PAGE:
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Antibiotic-free food not necessarily safer for people, study says

BY JOHN SCHMELTZER
Chicago Tribune
CHICAGO – Antibiotic-free foods are not necessarily safer, according to an Institute of Food Technologists study to be released Monday.
The study, conducted by a panel of food scientists and microbiologists, aims for the heart of the marketing campaigns in the last decade by organic food advocates who have suggested there is an overuse of antibiotics and that antibiotic-free foods are better for human consumption.
One such group is the Organic Trade Association, based in Greenfield, Mass., which represents many of the nation’s organic food producers. The association cites 10 studies from 2000 and 2001 of antibiotic use in farming to support its stand that antibiotics have been abused by American farmers.


“What we are trying to do is bring a balance to the discussion,” said Michael Doyle, chairman of the panel assembled by the Chicago-based Institute of Food Technologists and a professor and director of the Center for Food Safety at the University of Georgia. “The study does raise questions about those groups using this as a basis for their promotion of organic and natural products.”
Such promotions seem to have helped drive sales. The study comes at a time the sales of organic products are skyrocketing, rising to $14 billion in 2005 from $6 billion in 2000, according to data compiled by the Organic Trade Association.
Doyle and the Institute of Food Technologists say they don’t dismiss concerns about overuse of antibiotics or antimicrobials, such as cleaners and disinfectants. However, they do warn against reducing the levels of antibiotic use in food production, saying eliminating those drugs may have little effect on bacteria that might develop resistance to antibiotic treatment but would hurt animal health and food production.
“The fact is that if we cut back on antibiotics in animals raised in food production we would see a marked increase in food costs because we’re going to have a lot of animals we’re not able to treat effectively,” he said.
Overuse by humans, not regular use in animals, creates strains of resistant bacteria that hurt humans, the panel found.
“Prior human exposure to antibiotics is the greatest factor for acquiring an infection with antibiotic-resistant bacteria,” said Doyle, not routine treatment of animals with antibiotics.
Unlike previous studies that were narrowly focused, Doyle said, the institute’s examination explores 20 years’ worth of research into antibiotic and antimicrobial resistance.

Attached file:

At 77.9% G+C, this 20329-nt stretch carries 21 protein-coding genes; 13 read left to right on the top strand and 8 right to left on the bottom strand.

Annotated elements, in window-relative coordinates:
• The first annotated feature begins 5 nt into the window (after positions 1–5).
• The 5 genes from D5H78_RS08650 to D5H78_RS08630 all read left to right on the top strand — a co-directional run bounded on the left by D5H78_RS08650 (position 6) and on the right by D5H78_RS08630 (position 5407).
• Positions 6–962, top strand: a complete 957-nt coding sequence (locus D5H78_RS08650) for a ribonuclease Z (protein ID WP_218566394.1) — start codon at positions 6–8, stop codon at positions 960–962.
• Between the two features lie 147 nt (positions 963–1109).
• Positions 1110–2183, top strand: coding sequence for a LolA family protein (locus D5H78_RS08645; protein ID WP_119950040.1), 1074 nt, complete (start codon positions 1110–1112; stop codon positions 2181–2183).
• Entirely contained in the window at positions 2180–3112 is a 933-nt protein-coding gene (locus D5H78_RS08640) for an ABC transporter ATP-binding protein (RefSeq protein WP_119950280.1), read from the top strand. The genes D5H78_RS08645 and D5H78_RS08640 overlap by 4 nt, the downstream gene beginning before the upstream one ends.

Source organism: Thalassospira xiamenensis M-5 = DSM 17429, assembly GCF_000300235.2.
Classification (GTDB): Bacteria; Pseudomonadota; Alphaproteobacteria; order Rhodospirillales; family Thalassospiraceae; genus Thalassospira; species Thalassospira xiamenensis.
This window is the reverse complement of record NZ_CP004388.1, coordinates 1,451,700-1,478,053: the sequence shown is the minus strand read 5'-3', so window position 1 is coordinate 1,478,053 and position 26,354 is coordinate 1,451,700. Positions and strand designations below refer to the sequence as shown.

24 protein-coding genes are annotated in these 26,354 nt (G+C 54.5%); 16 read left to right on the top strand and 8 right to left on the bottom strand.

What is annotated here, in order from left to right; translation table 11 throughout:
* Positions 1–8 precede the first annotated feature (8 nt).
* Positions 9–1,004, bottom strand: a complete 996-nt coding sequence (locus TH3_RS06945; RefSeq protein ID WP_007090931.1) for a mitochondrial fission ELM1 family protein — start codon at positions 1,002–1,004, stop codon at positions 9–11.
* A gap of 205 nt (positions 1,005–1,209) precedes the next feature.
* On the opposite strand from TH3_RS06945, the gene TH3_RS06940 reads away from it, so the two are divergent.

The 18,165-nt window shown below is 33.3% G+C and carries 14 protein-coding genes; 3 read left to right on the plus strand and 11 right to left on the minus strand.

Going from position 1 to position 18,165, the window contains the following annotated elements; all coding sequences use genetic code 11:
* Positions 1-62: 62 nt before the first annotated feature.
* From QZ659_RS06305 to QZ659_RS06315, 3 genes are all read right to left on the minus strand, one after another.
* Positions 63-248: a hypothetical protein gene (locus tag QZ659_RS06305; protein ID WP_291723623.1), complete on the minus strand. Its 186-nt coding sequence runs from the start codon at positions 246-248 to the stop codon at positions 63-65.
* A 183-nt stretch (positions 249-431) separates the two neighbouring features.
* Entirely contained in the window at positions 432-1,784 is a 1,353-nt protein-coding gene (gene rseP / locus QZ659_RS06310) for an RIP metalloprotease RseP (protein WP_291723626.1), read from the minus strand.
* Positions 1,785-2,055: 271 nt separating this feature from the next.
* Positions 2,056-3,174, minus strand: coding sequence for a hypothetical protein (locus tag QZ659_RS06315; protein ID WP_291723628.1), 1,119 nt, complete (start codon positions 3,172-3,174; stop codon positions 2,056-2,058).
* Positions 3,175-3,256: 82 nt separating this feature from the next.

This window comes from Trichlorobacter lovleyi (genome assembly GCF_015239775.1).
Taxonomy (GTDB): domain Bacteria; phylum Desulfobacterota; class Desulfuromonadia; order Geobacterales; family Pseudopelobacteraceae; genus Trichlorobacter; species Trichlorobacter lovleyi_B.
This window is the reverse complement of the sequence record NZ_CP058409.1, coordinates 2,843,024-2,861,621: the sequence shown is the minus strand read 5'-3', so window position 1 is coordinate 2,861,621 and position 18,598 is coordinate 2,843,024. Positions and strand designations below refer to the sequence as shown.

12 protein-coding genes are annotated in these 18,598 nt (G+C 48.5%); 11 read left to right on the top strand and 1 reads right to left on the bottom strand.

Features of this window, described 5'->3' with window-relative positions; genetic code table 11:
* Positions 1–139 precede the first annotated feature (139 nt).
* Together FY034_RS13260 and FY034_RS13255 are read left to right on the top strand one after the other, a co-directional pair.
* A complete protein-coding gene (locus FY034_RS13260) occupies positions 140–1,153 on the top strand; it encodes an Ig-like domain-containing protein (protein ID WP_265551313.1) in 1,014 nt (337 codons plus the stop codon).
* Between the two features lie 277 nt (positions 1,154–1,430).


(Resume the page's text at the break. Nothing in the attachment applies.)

The study was funded by the Institute for Food Technologists Foundation, a non-profit scientific and educational group with 22,000 members working for the food industry, academia and government. The panel was composed of microbiologists and food scientists from leading universities. Besides the University of Georgia, panelists were drawn from Rutgers University, Iowa State University, the University of Tennessee, University of Minnesota and the University of Maryland. Many Food and Drug Administration food laboratories are located at Iowa State.
Doyle dismissed possible concerns about the food scientist members of the panel being too closely linked to the food industry, noting that about one-third of the panel was made up of microbiologists.
Barbara Haumann, a spokeswoman for the Organic Trade Association, said the group is not trying to make safety claims.
“It is not that foods are safer,” she said, adding that the organization has not updated the list of studies since assembling it in 2002.
But “the overuse of animal antibiotics does lead to superstrains of antibiotic resistant bacteria,” she said. “Organic producers chose not to routinely use antibiotics because the studies have shown a concern.”
Doyle said animal antibiotics may actually make food safer to eat in some instances.
“If you go to the grocery store, about 50 percent are contaminated with campylobacter. It is even higher with free-range chickens,” which are not raised in chicken houses and do not get injections, he said. Campylobacter – the bacteria most likely to give Americans food poisoning – is killed if chicken is prepared properly.
Still, Doyle and the group said they are not trying to change the eating habits of Americans.
“People have their preference. It is not our goal to dissuade people from buying organic or natural foods,” he said.
“We want to put the entire picture in perspective so people can better appreciate the big picture and the science behind it,” he said.